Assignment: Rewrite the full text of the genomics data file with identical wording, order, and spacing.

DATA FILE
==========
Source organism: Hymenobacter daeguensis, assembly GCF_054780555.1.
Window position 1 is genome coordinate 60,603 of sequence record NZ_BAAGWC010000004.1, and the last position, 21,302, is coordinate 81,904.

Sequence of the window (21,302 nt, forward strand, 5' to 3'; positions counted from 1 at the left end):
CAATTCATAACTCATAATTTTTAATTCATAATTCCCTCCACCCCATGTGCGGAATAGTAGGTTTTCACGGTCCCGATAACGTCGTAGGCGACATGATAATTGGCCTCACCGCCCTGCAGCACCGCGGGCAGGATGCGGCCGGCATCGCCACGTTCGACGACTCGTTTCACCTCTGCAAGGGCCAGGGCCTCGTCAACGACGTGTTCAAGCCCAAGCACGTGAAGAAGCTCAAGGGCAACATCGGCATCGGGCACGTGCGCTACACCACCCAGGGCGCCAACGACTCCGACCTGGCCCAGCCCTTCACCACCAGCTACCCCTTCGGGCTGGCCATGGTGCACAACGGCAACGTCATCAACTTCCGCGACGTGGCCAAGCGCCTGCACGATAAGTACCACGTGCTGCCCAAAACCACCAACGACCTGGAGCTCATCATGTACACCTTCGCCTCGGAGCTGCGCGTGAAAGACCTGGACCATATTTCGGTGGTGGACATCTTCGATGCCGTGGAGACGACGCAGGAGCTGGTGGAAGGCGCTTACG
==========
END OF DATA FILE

Source organism: Hymenobacter daeguensis, assembly GCF_054780555.1.
Window position 1 is genome coordinate 60,603 of sequence record NZ_BAAGWC010000004.1, and the last position, 21,302, is coordinate 81,904.

Sequence of the window (21,302 nt, forward strand, 5' to 3'; positions counted from 1 at the left end):
CAATTCATAACTCATAATTTTTAATTCATAATTCCCTCCACCCCATGTGCGGAATAGTAGGTTTTCACGGTCCCGATAACGTCGTAGGCGACATGATAATTGGCCTCACCGCCCTGCAGCACCGCGGGCAGGATGCGGCCGGCATCGCCACGTTCGACGACTCGTTTCACCTCTGCAAGGGCCAGGGCCTCGTCAACGACGTGTTCAAGCCCAAGCACGTGAAGAAGCTCAAGGGCAACATCGGCATCGGGCACGTGCGCTACACCACCCAGGGCGCCAACGACTCCGACCTGGCCCAGCCCTTCACCACCAGCTACCCCTTCGGGCTGGCCATGGTGCACAACGGCAACGTCATCAACTTCCGCGACGTGGCCAAGCGCCTGCACGATAAGTACCACGTGCTGCCCAAAACCACCAACGACCTGGAGCTCATCATGTACACCTTCGCCTCGGAGCTGCGCGTGAAAGACCTGGACCATATTTCGGTGGTGGACATCTTCGATGCCGTGGAGACGACGCAGGAGCTGGTGGAAGGCGCTTACG